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This article by Barbara Fox was prepared for the February 12, 2003 edition of U.S. 1 Newspaper. All rights reserved.

Marketing Basics For Engineers

Investors are atheists, says David A. Breithaupt

of Princeton Strategic Management. "A typical five-year plan for

a new company marks year three with an Immaculate Reception in the

market. But investors are not believers. You need to have a solid

marketing plan that matches your financial objectives."

Breithaupt is a speaker at "Launching and Financing a Business

in New Jersey," on Wednesday, February 19, from 2:30 to 5:30 p.m.

at the POEM center in the Princeton University Engineering Quad on

Olden Avenue. Intended to help engineers and technical professionals

from Lucent and other telecommunications firms consider new careers

in entrepreneurship, the workshop is sponsored by the IEEE, Princeton


Presenters also include Larry Chong of Princeton Strategic Management,

Debra Dorfman, Richard Mattessich, and Louis Sapirman

of Hale and Dorr; and Randy Harmon of NJSBDC Technology Commercialization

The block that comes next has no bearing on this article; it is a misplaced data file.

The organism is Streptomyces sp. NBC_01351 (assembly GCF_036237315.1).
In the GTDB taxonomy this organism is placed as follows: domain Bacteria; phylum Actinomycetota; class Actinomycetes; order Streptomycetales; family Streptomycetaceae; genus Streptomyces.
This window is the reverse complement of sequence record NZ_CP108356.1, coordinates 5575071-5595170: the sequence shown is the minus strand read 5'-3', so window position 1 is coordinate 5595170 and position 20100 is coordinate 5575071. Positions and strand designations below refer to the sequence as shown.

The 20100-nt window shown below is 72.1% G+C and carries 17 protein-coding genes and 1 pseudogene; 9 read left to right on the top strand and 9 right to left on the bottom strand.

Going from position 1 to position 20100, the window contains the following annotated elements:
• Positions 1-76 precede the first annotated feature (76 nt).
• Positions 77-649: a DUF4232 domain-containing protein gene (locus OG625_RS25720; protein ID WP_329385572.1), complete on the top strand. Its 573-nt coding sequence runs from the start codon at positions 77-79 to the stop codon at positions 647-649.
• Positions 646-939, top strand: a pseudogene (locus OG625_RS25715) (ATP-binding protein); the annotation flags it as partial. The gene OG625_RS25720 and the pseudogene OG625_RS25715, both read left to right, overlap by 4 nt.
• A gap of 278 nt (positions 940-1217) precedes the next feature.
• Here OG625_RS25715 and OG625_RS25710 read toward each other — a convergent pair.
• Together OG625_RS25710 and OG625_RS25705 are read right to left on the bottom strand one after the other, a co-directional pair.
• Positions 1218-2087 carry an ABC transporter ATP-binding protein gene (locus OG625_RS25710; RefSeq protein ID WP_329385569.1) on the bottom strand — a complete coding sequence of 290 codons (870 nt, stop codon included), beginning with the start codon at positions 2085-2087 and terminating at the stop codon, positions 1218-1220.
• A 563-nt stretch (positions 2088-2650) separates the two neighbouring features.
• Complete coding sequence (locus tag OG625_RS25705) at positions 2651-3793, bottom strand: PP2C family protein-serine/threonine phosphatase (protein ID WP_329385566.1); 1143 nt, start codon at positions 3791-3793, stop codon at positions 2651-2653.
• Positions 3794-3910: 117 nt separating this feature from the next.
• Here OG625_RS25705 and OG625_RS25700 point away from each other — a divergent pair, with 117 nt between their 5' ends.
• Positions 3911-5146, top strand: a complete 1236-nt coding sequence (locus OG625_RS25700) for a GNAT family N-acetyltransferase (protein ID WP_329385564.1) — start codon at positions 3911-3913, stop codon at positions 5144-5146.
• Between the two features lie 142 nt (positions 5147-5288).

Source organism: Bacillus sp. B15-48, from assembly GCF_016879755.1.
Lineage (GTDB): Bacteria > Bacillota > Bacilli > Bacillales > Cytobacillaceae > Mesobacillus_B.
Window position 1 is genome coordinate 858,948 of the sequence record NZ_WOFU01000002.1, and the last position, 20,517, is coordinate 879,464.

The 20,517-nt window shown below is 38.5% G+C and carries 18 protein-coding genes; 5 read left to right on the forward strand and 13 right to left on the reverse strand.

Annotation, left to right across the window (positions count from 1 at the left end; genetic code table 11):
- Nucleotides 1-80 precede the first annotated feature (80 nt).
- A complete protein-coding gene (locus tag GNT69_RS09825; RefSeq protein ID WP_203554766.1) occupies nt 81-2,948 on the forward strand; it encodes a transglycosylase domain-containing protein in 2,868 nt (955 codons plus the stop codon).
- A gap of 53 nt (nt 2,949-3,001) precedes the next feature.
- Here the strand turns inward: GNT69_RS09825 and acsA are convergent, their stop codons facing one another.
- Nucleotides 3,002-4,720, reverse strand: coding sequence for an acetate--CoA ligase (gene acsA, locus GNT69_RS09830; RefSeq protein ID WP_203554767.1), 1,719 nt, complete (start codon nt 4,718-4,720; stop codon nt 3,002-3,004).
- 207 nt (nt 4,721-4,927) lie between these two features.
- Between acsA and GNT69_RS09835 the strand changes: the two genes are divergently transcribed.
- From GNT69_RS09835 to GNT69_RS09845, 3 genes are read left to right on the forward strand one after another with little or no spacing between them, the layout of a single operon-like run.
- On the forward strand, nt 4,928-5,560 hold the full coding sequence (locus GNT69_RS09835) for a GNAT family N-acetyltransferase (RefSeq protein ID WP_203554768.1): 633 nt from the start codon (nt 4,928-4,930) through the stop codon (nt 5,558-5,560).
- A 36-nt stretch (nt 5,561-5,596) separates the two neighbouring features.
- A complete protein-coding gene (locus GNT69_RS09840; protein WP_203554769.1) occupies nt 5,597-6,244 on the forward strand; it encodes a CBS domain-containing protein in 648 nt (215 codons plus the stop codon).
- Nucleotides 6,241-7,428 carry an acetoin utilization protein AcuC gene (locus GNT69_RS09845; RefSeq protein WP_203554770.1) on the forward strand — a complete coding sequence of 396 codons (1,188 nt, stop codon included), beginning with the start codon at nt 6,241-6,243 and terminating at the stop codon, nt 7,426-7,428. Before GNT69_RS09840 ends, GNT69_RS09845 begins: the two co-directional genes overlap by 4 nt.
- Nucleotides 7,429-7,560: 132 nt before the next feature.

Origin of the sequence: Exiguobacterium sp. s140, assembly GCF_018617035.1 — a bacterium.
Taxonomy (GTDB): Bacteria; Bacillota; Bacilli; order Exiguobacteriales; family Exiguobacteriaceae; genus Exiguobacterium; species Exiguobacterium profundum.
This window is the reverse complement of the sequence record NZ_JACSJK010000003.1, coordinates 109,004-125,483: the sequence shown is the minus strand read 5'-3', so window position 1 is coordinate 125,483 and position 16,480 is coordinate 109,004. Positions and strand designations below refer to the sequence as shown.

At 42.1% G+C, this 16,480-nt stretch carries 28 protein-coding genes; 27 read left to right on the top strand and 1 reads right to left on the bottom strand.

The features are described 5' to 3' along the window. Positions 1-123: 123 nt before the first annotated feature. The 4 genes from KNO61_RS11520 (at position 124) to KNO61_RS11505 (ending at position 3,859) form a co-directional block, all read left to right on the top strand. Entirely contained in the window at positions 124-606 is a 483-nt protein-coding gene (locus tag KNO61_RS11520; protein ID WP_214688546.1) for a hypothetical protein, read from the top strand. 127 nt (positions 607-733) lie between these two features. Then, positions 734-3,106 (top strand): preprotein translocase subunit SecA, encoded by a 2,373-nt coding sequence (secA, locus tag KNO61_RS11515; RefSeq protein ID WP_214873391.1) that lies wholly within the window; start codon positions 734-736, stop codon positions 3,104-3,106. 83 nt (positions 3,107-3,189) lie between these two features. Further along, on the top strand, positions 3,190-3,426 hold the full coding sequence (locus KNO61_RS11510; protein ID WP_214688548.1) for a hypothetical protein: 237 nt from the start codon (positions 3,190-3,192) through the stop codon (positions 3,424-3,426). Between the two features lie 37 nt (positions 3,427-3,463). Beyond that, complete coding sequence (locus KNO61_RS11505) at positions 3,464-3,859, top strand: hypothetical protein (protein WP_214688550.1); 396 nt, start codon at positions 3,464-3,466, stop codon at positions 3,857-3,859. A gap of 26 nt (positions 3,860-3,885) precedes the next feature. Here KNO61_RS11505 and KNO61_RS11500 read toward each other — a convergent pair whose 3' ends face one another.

Center. Cost: $35 in advance, $50 at the door, and free to IEEE members.

Call 973-353-1923 or register online (

Breithaupt went to Yale, Class of 1963, and has an MBA from Columbia.

At Colgate Palmolive, he launched Irish Spring soap, and he also worked

at Warner Lambert and came to Princeton to be marketing vice president

at Church & Dwight, where he launched Arm & Hammer Dental Care Toothpaste.

At Market Source’s technology division he outsourced sales for IBM

in the college market. He started his consulting company in 2001 (609-683-7706;

fax, 609-497-0107, He will explain

the basics:

Know how your product is unique. Ask whether your project

meets a critical need. Venture capitalists like to ask "What pain

does your product relieve?"

Know your product’s barriers to entry. For instance, is

it expensive and time consuming to install? Have established competitors?

Do a solid competitive analysis.

Know the maximum market opportunity. A niche product with

a potential market of $5 million may suit an angel but could be too

small for a venture capitalist.

Identify sources of revenue such as product sales, licenses,

fee for services, or subscriptions.

Know the scalability, how the line can be extended or

what the next new product might be. If it is designed for one vertical

market, can it go into a second, third, and fourth vertical market?

Of his soap launch, Breithaupt remembers that Irish Spring had

a much larger than usual sampling campaign (direct mail of free samples).

More important, it had the "right" name and the "right"

fragrance (a very expensive one, he remembers, devised by Dayton-based

International Flavors and Fragrances). Irish Spring was also the first

soap to have a striated color and a saddle shape. But he resisted

attempts to "scale it up." He dragged his feet on introducing

the yellow version of Irish Spring, believing that it would never

be as good as the green original. Yellow has little Irish appeal.

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